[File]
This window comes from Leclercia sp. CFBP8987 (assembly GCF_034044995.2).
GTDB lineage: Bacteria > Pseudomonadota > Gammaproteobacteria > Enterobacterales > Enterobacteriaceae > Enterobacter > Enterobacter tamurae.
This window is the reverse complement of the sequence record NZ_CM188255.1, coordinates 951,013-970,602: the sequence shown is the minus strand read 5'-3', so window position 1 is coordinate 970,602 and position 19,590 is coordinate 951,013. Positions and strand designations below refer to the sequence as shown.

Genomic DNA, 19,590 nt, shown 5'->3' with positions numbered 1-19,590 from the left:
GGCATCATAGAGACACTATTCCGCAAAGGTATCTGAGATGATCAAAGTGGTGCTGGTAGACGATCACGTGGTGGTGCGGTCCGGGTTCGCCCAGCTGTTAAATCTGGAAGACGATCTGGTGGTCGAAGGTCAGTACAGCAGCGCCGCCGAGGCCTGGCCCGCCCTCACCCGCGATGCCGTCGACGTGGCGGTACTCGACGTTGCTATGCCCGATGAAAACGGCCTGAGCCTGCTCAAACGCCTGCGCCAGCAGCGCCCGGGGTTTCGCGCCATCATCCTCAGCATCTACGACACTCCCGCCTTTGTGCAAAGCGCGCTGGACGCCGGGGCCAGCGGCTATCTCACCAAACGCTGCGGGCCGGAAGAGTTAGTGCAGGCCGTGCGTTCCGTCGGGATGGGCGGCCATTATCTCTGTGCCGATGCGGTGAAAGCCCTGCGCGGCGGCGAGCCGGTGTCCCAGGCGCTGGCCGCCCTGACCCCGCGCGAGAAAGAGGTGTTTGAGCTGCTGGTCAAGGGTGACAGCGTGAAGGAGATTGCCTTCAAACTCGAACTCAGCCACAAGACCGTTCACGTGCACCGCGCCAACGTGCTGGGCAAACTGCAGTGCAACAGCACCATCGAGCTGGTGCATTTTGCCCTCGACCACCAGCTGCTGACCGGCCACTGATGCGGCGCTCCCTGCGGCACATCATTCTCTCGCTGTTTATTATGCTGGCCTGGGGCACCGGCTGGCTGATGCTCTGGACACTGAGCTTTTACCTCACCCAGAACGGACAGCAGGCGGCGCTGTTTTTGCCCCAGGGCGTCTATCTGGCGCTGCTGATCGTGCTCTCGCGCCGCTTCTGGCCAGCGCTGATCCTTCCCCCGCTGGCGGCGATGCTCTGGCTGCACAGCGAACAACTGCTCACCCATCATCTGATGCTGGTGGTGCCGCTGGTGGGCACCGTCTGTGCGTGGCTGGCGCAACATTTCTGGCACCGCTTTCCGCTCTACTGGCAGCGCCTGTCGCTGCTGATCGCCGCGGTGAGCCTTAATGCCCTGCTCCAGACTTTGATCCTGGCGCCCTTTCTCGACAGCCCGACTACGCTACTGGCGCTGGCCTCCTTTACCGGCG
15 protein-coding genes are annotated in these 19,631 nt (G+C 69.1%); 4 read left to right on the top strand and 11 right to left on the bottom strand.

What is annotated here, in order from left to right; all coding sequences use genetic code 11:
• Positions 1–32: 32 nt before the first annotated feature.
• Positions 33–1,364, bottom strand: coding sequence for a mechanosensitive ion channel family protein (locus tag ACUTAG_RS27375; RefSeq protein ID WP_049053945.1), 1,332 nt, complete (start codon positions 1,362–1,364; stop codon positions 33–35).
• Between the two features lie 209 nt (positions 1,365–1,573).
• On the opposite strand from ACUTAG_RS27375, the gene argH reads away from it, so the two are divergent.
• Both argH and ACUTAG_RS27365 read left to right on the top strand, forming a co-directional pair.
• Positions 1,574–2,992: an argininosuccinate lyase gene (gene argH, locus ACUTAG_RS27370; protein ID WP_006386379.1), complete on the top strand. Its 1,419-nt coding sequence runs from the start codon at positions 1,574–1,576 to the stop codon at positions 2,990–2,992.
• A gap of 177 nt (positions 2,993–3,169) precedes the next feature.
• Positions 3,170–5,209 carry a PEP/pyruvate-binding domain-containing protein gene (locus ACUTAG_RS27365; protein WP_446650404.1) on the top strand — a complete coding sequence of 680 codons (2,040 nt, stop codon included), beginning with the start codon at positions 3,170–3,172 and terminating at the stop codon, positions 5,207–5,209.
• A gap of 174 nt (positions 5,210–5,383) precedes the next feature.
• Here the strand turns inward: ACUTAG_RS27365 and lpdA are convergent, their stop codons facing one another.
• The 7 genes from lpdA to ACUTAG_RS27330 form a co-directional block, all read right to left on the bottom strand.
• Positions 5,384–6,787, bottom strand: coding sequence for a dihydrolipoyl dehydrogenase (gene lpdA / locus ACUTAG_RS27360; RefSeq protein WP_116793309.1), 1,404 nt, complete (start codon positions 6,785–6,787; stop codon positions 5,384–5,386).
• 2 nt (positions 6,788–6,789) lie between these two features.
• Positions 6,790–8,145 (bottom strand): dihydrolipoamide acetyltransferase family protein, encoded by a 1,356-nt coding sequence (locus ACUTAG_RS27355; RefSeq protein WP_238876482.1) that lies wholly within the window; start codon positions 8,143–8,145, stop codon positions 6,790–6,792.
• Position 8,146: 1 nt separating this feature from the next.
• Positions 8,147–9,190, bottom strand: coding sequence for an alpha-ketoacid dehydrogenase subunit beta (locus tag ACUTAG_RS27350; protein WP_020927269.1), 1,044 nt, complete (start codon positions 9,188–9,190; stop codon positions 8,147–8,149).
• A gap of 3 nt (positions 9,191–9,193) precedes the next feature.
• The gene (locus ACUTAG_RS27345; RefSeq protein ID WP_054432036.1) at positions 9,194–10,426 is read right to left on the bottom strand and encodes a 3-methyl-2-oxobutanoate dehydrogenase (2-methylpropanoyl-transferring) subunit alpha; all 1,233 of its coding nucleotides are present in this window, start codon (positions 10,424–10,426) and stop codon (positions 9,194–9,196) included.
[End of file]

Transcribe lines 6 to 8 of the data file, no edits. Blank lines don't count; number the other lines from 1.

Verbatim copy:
15 protein-coding genes are annotated in these 19,631 nt (G+C 69.1%); 4 read left to right on the top strand and 11 right to left on the bottom strand.

What is annotated here, in order from left to right; all coding sequences use genetic code 11:
• Positions 1–32: 32 nt before the first annotated feature.